By Breitbart. Kentucky Attorney General Daniel Cameron (R) is leading 17 states in the filing of an amicus brief before the U.S. Supreme Court in support of an Indiana law that requires parents to be informed when their child is granted court approval for an abortion without their consent.
WDRB reported Cameron argues in the brief for Box v. Planned Parenthood of Indiana and Kentucky that states have an interest in protecting minors who are considering having an abortion.
We cannot allow abortion to pre-determine the characteristics of an entire generation. By passing HB 5 last year, Kentucky made it clear we won’t stand for discriminatory abortions, & we have a duty to assist other states by defending similar laws.
— Attorney General Daniel Cameron (@kyoag) January 24, 2020
As Breitbart News reported on January 2, Indiana Attorney General Curtis Hill (R) asked the U.S. Supreme Court to uphold a measure signed into law in 2017, but never enacted, that requires parents to be notified when a minor who is granted court approval for an abortion, is about to have the procedure.
“Nothing in the U.S. Constitution prohibits Indiana from requiring parental notification when an unemancipated minor is getting an abortion,” Hill said in a press statement. “Even to get a tattoo, a minor in Indiana needs parental permission. Quite simply, parents have rights and responsibilities in the care and upbringing of a child.” (Read more from “Kentucky Attorney General Leads 17 States in Potential SCOTUS Abortion Case” HERE)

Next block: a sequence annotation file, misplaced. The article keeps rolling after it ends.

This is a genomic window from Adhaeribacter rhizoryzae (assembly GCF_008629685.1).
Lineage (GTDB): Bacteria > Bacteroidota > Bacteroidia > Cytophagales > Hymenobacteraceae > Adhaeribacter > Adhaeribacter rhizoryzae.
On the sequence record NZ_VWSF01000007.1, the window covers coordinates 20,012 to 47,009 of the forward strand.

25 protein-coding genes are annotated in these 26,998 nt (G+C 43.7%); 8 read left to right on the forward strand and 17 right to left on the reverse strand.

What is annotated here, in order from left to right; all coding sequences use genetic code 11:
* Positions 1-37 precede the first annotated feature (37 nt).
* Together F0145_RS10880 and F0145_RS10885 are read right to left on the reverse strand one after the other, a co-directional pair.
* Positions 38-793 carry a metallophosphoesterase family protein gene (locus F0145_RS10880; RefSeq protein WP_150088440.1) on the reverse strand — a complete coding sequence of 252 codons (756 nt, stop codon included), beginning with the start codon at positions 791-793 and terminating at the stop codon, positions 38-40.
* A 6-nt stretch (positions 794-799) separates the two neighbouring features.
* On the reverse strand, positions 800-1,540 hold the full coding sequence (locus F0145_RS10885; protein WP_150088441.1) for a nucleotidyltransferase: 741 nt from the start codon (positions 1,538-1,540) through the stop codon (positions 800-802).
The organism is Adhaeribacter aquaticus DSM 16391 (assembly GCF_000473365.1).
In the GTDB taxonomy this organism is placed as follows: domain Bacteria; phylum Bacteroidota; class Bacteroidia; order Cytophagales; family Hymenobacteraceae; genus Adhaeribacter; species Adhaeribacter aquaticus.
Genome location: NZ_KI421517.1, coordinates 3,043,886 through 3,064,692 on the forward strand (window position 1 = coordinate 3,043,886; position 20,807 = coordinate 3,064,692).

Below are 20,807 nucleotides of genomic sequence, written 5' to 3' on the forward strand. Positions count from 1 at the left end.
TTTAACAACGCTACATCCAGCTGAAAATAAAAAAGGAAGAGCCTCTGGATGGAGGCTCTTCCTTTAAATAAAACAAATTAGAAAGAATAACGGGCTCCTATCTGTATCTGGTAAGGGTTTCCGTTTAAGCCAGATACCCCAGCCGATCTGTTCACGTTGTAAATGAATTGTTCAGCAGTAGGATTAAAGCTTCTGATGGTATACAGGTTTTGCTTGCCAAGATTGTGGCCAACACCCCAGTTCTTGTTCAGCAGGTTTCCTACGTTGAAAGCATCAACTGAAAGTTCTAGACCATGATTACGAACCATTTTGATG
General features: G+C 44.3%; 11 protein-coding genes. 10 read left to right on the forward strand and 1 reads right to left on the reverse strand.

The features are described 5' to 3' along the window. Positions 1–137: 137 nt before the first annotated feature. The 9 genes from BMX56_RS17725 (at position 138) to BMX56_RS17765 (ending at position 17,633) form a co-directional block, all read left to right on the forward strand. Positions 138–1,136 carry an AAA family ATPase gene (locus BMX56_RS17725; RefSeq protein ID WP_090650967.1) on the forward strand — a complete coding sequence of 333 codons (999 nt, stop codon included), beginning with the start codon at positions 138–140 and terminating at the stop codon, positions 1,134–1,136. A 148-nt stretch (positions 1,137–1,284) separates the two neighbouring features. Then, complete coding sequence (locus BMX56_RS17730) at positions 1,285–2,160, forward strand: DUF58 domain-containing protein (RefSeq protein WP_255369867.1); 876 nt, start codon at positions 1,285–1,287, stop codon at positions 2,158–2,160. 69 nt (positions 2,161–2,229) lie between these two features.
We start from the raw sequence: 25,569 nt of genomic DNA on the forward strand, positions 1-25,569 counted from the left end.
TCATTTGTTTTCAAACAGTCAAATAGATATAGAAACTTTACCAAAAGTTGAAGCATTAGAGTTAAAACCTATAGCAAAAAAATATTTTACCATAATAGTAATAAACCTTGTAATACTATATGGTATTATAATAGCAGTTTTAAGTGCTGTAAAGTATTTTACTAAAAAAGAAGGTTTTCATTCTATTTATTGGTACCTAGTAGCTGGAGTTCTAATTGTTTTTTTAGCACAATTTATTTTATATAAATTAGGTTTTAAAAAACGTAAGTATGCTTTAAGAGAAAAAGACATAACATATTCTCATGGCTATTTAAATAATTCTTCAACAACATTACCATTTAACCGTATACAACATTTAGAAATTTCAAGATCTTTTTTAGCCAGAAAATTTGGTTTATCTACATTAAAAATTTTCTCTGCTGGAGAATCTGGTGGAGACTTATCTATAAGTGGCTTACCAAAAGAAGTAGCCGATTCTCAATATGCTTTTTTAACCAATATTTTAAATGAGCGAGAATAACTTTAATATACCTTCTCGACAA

Abortion Debate Returns to the Roberts Court
By SCOTUS Blog. When he ran for president in 2016, then-candidate Donald Trump promised that, if elected, he would appoint “pro-life” Supreme Court justices, which would result in the overturning of Roe v. Wade, the landmark 1973 decision establishing a woman’s right to an abortion. In the three years since taking office, Trump has put two new justices on the bench: Justice Neil Gorsuch, who filled the vacancy created after the February 2016 death of Justice Antonin Scalia, and Justice Brett Kavanaugh, who was confirmed in October 2018 after the retirement of Justice Anthony Kennedy. On March 4, the Supreme Court will hear oral argument in a challenge to the constitutionality of a Louisiana law regulating abortion. Although the case does not directly implicate Roe, the justices’ ruling may signal what direction the Roberts Court is likely to take in future abortion cases.
The law at the center of the dispute is known as the Louisiana Unsafe Abortion Protection Act. Enacted in June 2014, it requires doctors who perform abortions in the state to have the right to admit patients to a hospital within 30 miles of the place where the abortion is performed. In 2016, in Whole Woman’s Health v. Hellerstedt, the Supreme Court struck down a similar law from Texas, which that state had defended on the ground that it was intended to protect the health of pregnant women. In the wake of Justice Antonin Scalia’s death, the vote was 5-3: Justice Anthony Kennedy and the court’s four more liberal justices agreed that the state has a legitimate interest in protecting the health of pregnant women. (Read more from “Abortion Debate Returns to the Roberts Court” HERE)